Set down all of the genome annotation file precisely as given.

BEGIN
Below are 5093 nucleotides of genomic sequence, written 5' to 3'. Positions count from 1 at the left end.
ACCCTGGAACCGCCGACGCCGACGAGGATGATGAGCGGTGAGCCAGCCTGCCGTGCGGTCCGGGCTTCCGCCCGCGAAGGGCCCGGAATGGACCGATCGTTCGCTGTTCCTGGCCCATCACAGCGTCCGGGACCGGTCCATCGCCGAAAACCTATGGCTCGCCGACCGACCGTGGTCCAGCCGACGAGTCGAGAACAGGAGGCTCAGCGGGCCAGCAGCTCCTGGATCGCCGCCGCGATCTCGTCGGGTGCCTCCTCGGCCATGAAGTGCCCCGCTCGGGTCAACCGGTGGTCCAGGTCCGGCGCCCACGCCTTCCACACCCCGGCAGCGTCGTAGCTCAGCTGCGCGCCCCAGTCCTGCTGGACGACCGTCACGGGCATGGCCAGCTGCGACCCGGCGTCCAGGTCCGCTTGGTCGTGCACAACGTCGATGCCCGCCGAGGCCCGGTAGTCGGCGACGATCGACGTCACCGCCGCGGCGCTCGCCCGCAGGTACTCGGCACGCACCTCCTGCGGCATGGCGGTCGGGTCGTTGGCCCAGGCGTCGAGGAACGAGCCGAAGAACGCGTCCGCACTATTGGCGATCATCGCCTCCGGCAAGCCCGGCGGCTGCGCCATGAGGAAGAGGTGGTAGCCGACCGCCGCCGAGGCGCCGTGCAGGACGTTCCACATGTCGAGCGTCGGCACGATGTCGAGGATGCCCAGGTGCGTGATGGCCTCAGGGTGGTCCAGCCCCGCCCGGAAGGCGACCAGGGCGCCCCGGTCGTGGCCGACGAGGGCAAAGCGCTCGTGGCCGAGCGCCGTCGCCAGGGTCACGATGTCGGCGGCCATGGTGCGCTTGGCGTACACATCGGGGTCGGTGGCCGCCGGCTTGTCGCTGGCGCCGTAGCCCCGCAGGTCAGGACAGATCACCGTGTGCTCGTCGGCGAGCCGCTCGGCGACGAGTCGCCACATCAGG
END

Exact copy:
Below are 5093 nucleotides of genomic sequence, written 5' to 3'. Positions count from 1 at the left end.
ACCCTGGAACCGCCGACGCCGACGAGGATGATGAGCGGTGAGCCAGCCTGCCGTGCGGTCCGGGCTTCCGCCCGCGAAGGGCCCGGAATGGACCGATCGTTCGCTGTTCCTGGCCCATCACAGCGTCCGGGACCGGTCCATCGCCGAAAACCTATGGCTCGCCGACCGACCGTGGTCCAGCCGACGAGTCGAGAACAGGAGGCTCAGCGGGCCAGCAGCTCCTGGATCGCCGCCGCGATCTCGTCGGGTGCCTCCTCGGCCATGAAGTGCCCCGCTCGGGTCAACCGGTGGTCCAGGTCCGGCGCCCACGCCTTCCACACCCCGGCAGCGTCGTAGCTCAGCTGCGCGCCCCAGTCCTGCTGGACGACCGTCACGGGCATGGCCAGCTGCGACCCGGCGTCCAGGTCCGCTTGGTCGTGCACAACGTCGATGCCCGCCGAGGCCCGGTAGTCGGCGACGATCGACGTCACCGCCGCGGCGCTCGCCCGCAGGTACTCGGCACGCACCTCCTGCGGCATGGCGGTCGGGTCGTTGGCCCAGGCGTCGAGGAACGAGCCGAAGAACGCGTCCGCACTATTGGCGATCATCGCCTCCGGCAAGCCCGGCGGCTGCGCCATGAGGAAGAGGTGGTAGCCGACCGCCGCCGAGGCGCCGTGCAGGACGTTCCACATGTCGAGCGTCGGCACGATGTCGAGGATGCCCAGGTGCGTGATGGCCTCAGGGTGGTCCAGCCCCGCCCGGAAGGCGACCAGGGCGCCCCGGTCGTGGCCGACGAGGGCAAAGCGCTCGTGGCCGAGCGCCGTCGCCAGGGTCACGATGTCGGCGGCCATGGTGCGCTTGGCGTACACATCGGGGTCGGTGGCCGCCGGCTTGTCGCTGGCGCCGTAGCCCCGCAGGTCAGGACAGATCACCGTGTGCTCGTCGGCGAGCCGCTCGGCGACGAGTCGCCACATCAGG